I have used a number of home remedies that actually worked.  I have tried homeopathic remedies for stuff like colds and had them not make a bit of difference.  What is the difference between the two? 

 

For example, I have used Listerine to cure athlete's foot.  Is this homeopathy or a home remedy?  It did actually get rid of the athlete's foot with no harmful side effects and I could use it while pregnant. 

 

I tried Japanese facial massage to get rid of wrinkles and it worked some.  I recently using straight olive oil for the same thing and got faster results.  Which is a home remedy and which is homeopathy?  I suppose the true "scientific" way to get rid of wrinkles would be expensive creams, botox or a trip to the dermatologist's office. 

 

I often use home remedies for simple things I don't want to pay big bucks to go to the doctor for.  Sometimes they work (normally they do for me, because I do a ton of research trying to find the least harmful and best working ones) and sometimes they don't. 

 

I wouldn't use a home remedy for something serious like a stroke, but I might for canker sores.  So what's the difference between a home remedy and homeopathy?  Because they seem a lot alike.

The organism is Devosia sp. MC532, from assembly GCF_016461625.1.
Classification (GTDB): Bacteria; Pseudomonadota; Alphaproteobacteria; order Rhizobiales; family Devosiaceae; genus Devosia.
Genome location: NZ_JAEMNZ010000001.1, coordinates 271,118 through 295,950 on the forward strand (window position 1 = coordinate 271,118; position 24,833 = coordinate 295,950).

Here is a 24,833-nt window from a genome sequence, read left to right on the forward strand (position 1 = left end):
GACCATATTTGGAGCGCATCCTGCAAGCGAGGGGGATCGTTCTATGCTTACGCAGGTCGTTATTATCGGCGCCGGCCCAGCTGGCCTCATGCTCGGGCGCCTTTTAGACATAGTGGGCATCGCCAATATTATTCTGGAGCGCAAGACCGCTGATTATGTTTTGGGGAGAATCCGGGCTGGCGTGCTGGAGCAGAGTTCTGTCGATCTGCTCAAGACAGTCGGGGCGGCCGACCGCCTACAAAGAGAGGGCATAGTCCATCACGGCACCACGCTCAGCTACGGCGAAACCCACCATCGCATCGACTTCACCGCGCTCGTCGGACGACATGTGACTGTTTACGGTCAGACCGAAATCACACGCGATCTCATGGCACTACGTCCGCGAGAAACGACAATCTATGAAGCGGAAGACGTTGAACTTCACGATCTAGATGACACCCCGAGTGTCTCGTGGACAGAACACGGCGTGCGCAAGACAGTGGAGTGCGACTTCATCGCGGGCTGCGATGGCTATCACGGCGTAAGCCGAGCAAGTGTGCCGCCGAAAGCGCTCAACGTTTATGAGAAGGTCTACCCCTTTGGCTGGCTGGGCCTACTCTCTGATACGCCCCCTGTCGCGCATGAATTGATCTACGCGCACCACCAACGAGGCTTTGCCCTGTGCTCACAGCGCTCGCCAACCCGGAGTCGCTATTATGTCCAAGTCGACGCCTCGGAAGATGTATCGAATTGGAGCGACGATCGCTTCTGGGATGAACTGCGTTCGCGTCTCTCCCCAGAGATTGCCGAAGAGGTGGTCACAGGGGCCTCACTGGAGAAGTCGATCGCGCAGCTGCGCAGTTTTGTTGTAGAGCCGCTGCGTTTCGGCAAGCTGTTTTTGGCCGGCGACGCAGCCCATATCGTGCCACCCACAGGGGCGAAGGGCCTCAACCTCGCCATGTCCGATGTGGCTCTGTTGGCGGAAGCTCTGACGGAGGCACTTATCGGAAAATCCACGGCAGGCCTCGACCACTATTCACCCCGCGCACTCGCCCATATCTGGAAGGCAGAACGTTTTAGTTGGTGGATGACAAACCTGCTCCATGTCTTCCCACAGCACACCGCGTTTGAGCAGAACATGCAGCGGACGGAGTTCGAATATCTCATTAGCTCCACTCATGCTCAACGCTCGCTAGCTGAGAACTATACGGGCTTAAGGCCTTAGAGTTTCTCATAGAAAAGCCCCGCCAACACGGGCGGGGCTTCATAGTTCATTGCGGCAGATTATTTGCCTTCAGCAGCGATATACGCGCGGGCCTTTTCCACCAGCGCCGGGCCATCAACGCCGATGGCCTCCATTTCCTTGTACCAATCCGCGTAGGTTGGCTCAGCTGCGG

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The term homeopathy has to do with taking a small amount of the thing that causes a condition to mitigate the actual affliction.

Home remedies may in some cases operate on this principal but such strategies are passed down from familial elders rather than by formal instructions for money.
So if it costs a lot of money and claims to actually cure something, it's homeopathy.  If it's inexpensive and your grandma told you about it (or someone else's grandma in the case of the internet), it is a home remedy.
I'm thinking that a lot of things labeled "homeopathic" actually aren't. Maybe they'd be naturopathic or some other label. Cold-eeze says that it is homeopathic, but I don't think it fits the classical definition, and it's worked for me.